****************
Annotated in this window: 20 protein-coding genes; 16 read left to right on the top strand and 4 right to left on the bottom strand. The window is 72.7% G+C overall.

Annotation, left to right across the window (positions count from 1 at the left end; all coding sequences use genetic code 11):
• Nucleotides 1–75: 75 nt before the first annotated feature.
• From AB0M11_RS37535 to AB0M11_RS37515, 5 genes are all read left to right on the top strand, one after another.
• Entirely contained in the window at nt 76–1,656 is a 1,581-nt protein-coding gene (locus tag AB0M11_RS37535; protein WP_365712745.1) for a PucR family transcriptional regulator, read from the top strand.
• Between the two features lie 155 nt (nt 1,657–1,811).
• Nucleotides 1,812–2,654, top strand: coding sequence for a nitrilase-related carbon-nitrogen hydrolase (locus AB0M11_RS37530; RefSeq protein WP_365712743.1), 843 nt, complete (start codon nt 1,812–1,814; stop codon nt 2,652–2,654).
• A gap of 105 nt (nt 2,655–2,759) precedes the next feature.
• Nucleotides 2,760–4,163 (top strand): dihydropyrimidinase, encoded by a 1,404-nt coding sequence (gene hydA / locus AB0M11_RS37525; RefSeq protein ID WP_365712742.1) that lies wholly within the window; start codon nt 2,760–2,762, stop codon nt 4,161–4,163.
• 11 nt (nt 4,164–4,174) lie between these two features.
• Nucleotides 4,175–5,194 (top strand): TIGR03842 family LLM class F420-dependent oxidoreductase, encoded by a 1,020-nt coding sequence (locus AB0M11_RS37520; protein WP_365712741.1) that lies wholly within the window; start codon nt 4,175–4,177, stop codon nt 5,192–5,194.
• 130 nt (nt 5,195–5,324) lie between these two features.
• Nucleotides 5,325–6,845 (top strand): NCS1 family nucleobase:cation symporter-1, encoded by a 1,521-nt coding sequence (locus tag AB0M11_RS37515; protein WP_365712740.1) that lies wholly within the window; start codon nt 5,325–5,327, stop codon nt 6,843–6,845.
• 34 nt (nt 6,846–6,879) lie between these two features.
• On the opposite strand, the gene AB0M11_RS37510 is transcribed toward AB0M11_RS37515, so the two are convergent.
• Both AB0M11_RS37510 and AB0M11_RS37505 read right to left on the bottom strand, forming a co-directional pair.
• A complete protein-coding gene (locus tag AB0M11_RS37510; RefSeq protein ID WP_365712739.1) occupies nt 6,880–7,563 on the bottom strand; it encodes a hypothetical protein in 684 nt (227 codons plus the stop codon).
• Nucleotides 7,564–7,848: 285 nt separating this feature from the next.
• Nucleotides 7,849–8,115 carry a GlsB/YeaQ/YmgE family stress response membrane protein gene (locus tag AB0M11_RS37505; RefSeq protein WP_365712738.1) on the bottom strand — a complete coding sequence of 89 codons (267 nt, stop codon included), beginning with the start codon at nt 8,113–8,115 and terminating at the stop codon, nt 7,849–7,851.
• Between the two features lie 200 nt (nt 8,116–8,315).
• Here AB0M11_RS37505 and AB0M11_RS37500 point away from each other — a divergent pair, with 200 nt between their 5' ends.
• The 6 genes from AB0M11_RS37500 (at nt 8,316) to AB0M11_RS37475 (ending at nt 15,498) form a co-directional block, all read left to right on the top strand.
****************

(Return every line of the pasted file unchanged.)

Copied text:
Annotated in this window: 20 protein-coding genes; 16 read left to right on the top strand and 4 right to left on the bottom strand. The window is 72.7% G+C overall.

Annotation, left to right across the window (positions count from 1 at the left end; all coding sequences use genetic code 11):
• Nucleotides 1–75: 75 nt before the first annotated feature.
• From AB0M11_RS37535 to AB0M11_RS37515, 5 genes are all read left to right on the top strand, one after another.
• Entirely contained in the window at nt 76–1,656 is a 1,581-nt protein-coding gene (locus tag AB0M11_RS37535; protein WP_365712745.1) for a PucR family transcriptional regulator, read from the top strand.
• Between the two features lie 155 nt (nt 1,657–1,811).
• Nucleotides 1,812–2,654, top strand: coding sequence for a nitrilase-related carbon-nitrogen hydrolase (locus AB0M11_RS37530; RefSeq protein WP_365712743.1), 843 nt, complete (start codon nt 1,812–1,814; stop codon nt 2,652–2,654).
• A gap of 105 nt (nt 2,655–2,759) precedes the next feature.
• Nucleotides 2,760–4,163 (top strand): dihydropyrimidinase, encoded by a 1,404-nt coding sequence (gene hydA / locus AB0M11_RS37525; RefSeq protein ID WP_365712742.1) that lies wholly within the window; start codon nt 2,760–2,762, stop codon nt 4,161–4,163.
• 11 nt (nt 4,164–4,174) lie between these two features.
• Nucleotides 4,175–5,194 (top strand): TIGR03842 family LLM class F420-dependent oxidoreductase, encoded by a 1,020-nt coding sequence (locus AB0M11_RS37520; protein WP_365712741.1) that lies wholly within the window; start codon nt 4,175–4,177, stop codon nt 5,192–5,194.
• 130 nt (nt 5,195–5,324) lie between these two features.
• Nucleotides 5,325–6,845 (top strand): NCS1 family nucleobase:cation symporter-1, encoded by a 1,521-nt coding sequence (locus tag AB0M11_RS37515; protein WP_365712740.1) that lies wholly within the window; start codon nt 5,325–5,327, stop codon nt 6,843–6,845.
• 34 nt (nt 6,846–6,879) lie between these two features.
• On the opposite strand, the gene AB0M11_RS37510 is transcribed toward AB0M11_RS37515, so the two are convergent.
• Both AB0M11_RS37510 and AB0M11_RS37505 read right to left on the bottom strand, forming a co-directional pair.
• A complete protein-coding gene (locus tag AB0M11_RS37510; RefSeq protein ID WP_365712739.1) occupies nt 6,880–7,563 on the bottom strand; it encodes a hypothetical protein in 684 nt (227 codons plus the stop codon).
• Nucleotides 7,564–7,848: 285 nt separating this feature from the next.
• Nucleotides 7,849–8,115 carry a GlsB/YeaQ/YmgE family stress response membrane protein gene (locus tag AB0M11_RS37505; RefSeq protein WP_365712738.1) on the bottom strand — a complete coding sequence of 89 codons (267 nt, stop codon included), beginning with the start codon at nt 8,113–8,115 and terminating at the stop codon, nt 7,849–7,851.
• Between the two features lie 200 nt (nt 8,116–8,315).
• Here AB0M11_RS37505 and AB0M11_RS37500 point away from each other — a divergent pair, with 200 nt between their 5' ends.
• The 6 genes from AB0M11_RS37500 (at nt 8,316) to AB0M11_RS37475 (ending at nt 15,498) form a co-directional block, all read left to right on the top strand.